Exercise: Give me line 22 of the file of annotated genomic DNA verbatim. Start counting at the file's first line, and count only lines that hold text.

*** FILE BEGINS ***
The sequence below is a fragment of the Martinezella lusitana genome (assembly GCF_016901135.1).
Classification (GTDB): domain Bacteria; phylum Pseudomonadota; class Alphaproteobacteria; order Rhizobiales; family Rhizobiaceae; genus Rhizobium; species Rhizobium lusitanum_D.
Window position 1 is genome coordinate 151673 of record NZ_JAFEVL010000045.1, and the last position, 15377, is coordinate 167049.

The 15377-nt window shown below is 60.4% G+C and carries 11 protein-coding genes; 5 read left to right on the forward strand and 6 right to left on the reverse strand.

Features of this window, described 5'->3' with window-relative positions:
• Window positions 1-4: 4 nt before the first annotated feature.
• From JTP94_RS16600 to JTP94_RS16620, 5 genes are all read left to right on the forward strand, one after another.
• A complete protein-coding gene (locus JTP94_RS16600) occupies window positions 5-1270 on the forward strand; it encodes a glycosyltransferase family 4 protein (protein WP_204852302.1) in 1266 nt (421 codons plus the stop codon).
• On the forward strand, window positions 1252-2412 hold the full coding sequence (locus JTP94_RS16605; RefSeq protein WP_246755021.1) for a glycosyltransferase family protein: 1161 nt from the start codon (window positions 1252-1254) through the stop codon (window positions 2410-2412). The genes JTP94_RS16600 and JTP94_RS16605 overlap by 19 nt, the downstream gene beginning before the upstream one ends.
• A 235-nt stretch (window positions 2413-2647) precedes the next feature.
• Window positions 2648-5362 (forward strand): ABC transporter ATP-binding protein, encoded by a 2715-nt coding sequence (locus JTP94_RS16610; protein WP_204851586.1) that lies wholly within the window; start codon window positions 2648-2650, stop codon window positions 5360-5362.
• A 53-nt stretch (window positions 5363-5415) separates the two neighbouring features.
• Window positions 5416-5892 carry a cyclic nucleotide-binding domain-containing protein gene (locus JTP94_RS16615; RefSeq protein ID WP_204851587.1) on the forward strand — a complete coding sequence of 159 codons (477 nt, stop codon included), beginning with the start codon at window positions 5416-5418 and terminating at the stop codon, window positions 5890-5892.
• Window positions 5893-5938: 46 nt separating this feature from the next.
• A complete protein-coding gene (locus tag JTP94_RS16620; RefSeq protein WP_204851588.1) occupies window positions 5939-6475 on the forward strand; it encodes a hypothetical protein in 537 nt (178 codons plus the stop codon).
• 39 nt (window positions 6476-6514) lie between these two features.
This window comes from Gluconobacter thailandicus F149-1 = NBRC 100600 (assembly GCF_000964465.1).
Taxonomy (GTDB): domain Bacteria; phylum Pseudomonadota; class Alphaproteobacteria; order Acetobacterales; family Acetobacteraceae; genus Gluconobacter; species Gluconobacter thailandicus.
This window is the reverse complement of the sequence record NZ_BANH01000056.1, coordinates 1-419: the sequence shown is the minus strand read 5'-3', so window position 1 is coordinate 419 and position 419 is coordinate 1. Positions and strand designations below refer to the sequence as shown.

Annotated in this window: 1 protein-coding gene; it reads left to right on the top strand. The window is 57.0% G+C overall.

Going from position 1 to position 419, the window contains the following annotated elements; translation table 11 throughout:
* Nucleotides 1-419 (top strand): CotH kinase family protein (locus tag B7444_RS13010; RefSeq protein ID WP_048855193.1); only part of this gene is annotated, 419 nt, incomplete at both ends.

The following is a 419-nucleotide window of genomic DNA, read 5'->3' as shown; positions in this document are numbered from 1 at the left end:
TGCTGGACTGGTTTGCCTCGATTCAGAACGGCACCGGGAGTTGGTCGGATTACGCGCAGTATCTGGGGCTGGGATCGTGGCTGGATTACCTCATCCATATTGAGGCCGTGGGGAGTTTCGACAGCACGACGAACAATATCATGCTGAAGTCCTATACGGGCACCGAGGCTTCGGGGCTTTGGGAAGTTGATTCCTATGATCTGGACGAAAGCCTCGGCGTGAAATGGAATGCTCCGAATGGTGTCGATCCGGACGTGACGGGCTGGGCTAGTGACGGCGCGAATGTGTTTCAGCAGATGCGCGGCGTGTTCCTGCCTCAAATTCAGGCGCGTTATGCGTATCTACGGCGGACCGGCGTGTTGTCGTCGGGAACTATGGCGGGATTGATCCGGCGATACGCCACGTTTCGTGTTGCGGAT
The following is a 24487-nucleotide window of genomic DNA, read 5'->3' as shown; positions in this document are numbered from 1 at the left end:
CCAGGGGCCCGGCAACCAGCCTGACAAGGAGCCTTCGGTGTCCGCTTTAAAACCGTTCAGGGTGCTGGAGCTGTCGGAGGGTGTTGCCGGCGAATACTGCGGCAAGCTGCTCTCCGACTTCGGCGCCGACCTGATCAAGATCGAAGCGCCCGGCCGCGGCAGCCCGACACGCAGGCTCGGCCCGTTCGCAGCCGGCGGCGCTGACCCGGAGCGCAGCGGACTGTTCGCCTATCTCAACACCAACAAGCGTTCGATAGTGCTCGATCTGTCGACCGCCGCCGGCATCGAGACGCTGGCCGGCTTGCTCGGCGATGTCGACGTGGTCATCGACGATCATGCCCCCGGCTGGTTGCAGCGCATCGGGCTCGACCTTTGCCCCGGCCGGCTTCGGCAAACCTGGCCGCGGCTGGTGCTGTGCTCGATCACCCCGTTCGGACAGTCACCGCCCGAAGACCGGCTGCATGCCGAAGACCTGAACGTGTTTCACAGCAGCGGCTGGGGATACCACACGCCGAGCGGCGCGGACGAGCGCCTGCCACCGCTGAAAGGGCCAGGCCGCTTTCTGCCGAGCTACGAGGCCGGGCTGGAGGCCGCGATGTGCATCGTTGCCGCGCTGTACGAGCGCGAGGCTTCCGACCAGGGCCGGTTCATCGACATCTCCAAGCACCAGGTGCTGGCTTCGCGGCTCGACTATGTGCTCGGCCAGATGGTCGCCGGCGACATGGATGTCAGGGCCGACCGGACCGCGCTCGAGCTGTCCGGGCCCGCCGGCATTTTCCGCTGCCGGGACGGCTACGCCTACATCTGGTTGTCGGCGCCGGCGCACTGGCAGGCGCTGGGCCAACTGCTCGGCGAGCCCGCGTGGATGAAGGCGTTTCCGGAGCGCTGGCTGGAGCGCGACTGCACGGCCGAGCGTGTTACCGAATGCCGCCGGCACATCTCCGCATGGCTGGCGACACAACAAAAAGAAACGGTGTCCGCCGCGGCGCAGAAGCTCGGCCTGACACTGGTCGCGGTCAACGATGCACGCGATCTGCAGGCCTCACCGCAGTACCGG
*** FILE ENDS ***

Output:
* Nucleotides 1-419 (top strand): CotH kinase family protein (locus tag B7444_RS13010; RefSeq protein ID WP_048855193.1); only part of this gene is annotated, 419 nt, incomplete at both ends.